describe '#adult?' do
   it 'returns false if the given person is less than 18 years old', feature: ['authentication', 'other'] do
     person = Person.new(age: 16)

     expect(person.adult?).to eq(false)
   end

   it 'returns true if the given person is more than 17 years old', feature: 'authentication' do
     person = Person.new(age: 19)

     expect(person.adult?).to eq(true)
   end
 end
end

You can still use the --tag option as before and filter tests:

rspec spec/ --tag feature:authentication # will run two tests
rspec spec/ --tag feature:other # will run one test

Filtering tags with boolean value is also possible, and it’s even easier. If you usually mark slow tests like this:

it 'returns false if the given person is less than 18 years old', slow: true do
 person = Person.new(age: 16)

 expect(person.adult?).to eq(false)
end

You can run only slow tests by using a special syntax:

rspec spec/ --tag @slow

Which is a shortcut for --tag slow:true

You saw a few examples that let you filter the tests by their tags, but how about excluding some tests knowing their tag or tags? It’s as easy as adding ~ before the tag value:

rspec spec/ --tag ~@slow

The above command will run all specs except those marked as slow. Feel free to use other combinations of --tag with the exclude character.

Running specs… without running the tests

At first, it sounds a little bit weird, but yes, it’s possible to run tests without running them. It’s called a dry run, and you could meet this term before in the software development. The dry run means that you run the process, but it does not affect anything.

If you have a large tests codebase and you would like to see how many specs are there or how many are pending, you can perform a dry run that won’t trigger the tests, but the rspec will behave as we would run them:

rspec spec/ --dry-run

In the large codebase, the output could be the following:

Finished in 0.10594 seconds (files took 20.68 seconds to load)
1429 examples, 0 failures, 5 pending

Nice, it would be great to execute almost 1,5k of tests in less than one second. Another good example of --dry-run usage is the case where you would like to see the documentation for a given method but without running the tests:

rspec spec/ --format documentation --dry-run --example “#instance_method”

Failing fast

If you are working on fixing failures in the test suite, you will appreciate the --fail-fast option. If you look for a first failure and don’t want to continue after it appears, use the following command:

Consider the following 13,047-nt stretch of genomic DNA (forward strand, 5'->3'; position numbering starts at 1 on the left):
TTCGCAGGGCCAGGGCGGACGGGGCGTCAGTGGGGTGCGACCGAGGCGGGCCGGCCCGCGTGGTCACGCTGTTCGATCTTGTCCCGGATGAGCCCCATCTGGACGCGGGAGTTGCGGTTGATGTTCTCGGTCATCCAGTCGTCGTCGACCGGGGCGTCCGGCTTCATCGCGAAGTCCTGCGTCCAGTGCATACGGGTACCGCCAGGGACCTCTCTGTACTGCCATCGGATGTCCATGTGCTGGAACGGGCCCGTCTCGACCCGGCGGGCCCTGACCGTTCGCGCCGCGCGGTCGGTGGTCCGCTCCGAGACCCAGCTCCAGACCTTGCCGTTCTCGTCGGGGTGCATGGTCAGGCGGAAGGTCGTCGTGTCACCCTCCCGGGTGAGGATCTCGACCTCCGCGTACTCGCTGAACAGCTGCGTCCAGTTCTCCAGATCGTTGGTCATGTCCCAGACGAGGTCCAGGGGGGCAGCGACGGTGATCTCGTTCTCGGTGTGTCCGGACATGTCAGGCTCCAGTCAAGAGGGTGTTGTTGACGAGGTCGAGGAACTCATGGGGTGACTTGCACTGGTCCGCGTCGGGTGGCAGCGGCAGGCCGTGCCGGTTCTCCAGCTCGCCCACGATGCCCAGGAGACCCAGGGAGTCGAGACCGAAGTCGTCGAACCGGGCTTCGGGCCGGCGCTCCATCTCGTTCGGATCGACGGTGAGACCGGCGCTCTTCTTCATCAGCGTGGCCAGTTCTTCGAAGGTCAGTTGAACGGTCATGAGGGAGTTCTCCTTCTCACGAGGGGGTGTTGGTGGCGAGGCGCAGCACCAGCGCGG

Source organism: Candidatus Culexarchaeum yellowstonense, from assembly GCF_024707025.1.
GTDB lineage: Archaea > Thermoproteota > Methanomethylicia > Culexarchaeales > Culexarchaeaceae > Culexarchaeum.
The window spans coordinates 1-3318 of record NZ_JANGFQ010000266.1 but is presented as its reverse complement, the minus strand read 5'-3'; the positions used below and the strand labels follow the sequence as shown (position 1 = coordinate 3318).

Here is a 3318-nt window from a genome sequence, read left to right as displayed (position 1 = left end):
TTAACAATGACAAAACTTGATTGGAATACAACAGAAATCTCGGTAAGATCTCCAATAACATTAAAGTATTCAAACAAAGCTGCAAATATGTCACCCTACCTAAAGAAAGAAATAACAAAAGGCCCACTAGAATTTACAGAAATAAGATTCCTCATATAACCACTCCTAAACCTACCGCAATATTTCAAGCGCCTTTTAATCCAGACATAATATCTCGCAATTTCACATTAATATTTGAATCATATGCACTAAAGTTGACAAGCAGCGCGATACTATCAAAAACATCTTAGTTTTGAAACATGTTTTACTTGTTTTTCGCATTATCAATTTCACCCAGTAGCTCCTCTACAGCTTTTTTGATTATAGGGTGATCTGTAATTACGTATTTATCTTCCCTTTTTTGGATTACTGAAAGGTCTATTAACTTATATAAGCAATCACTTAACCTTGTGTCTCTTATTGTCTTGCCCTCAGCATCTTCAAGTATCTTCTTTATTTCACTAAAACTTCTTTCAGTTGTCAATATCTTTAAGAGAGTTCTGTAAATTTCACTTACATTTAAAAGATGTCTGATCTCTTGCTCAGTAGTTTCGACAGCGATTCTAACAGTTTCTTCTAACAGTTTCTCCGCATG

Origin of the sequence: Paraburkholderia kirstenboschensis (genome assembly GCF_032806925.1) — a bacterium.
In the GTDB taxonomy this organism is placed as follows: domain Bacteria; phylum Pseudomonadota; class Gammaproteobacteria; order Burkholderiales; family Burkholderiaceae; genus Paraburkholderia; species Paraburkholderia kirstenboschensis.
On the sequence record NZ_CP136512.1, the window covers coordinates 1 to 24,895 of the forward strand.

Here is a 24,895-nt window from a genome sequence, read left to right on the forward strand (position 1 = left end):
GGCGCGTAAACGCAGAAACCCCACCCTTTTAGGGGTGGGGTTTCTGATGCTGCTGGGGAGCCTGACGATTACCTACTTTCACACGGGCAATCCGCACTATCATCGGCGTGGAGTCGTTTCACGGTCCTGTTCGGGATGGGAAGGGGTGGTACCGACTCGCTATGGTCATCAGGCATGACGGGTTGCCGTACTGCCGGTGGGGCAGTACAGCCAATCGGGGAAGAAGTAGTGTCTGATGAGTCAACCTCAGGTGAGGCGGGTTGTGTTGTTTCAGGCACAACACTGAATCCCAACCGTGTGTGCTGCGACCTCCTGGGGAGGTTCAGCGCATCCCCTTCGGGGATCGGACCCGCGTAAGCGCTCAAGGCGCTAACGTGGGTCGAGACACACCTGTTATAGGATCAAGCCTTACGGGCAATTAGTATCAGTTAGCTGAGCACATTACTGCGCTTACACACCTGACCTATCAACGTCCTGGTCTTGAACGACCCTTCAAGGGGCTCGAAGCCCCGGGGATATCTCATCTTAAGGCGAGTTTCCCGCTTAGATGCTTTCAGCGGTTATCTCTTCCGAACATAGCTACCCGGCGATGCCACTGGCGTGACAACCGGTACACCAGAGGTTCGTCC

rspec spec/ --fail-fast

The RSpec won’t continue running tests after the first failure. If you want to stop after more than one failure, you can specify the number of failed tests after which the tests should be stopped:

rspec spec/ --fail-fast=6

By default, the RSpec won’t stop on the first failure and will continue running tests until all requested tests are executed.

Focusing on failures

If we are talking about the RSpec’s support for failing tests, it is worth mentioning the --only-failures option. If you are working on fixing failures, you can save the failures into a file and then, with the --next-failure option, jump to the next failing example after you fix the current one.

To make usage of --only-failures option, you have to change the RSpec’s config and specify the file where the library will store recent errors:

RSpec.configure do |c|
  c.example_status_persistence_file_path = "failures.txt"
end

Now, when you execute your tests, RSpec will save failing tests in the failures.txt file:

example_id                   | status | run_time        |
---------------------------- | ------ | --------------- |
./spec/person_spec.rb[1:1:1] | failed | 0.01228 seconds |
./spec/person_spec.rb[1:1:2] | failed | 0.00015 seconds |

You can now run the first failing test:

rspec spec/ --next-failure

or run all failing tests:

rspec spec/ --only-failures

For those who deal with random failures

One more thing related to the failures. Sometimes when you run the whole test suite, one spec is failing, but when you execute only this one spec, it’s passing - this may be confusing, but it’s not something that the RSpec creators were not aware of.

With the --bisect option, RSpec will run your tests to find the minimal number of examples needed to reproduce the failure. With such information, it will be easier to find the place in the test where the data is overwritten, and the result of the test is different from the one received when one test is executed.

Summary

If you would like to see all available command-line options for RSpec, make sure you visited the official documentation.

The knowledge about command-line options can improve your workflow and make it faster to work with the RSpec tests.